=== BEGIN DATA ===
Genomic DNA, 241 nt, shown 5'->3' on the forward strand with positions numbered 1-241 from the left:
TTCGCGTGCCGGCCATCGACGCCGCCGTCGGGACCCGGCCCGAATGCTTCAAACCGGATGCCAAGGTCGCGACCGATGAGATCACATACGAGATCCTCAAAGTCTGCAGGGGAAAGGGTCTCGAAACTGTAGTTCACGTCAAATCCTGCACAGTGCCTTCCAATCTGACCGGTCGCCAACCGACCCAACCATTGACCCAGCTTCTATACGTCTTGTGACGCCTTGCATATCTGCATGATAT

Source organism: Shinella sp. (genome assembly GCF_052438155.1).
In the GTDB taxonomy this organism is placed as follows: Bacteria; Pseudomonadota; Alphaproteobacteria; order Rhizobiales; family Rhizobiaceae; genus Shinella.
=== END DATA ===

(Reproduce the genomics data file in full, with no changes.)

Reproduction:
Genomic DNA, 241 nt, shown 5'->3' on the forward strand with positions numbered 1-241 from the left:
TTCGCGTGCCGGCCATCGACGCCGCCGTCGGGACCCGGCCCGAATGCTTCAAACCGGATGCCAAGGTCGCGACCGATGAGATCACATACGAGATCCTCAAAGTCTGCAGGGGAAAGGGTCTCGAAACTGTAGTTCACGTCAAATCCTGCACAGTGCCTTCCAATCTGACCGGTCGCCAACCGACCCAACCATTGACCCAGCTTCTATACGTCTTGTGACGCCTTGCATATCTGCATGATAT

Source organism: Shinella sp. (genome assembly GCF_052438155.1).
In the GTDB taxonomy this organism is placed as follows: Bacteria; Pseudomonadota; Alphaproteobacteria; order Rhizobiales; family Rhizobiaceae; genus Shinella.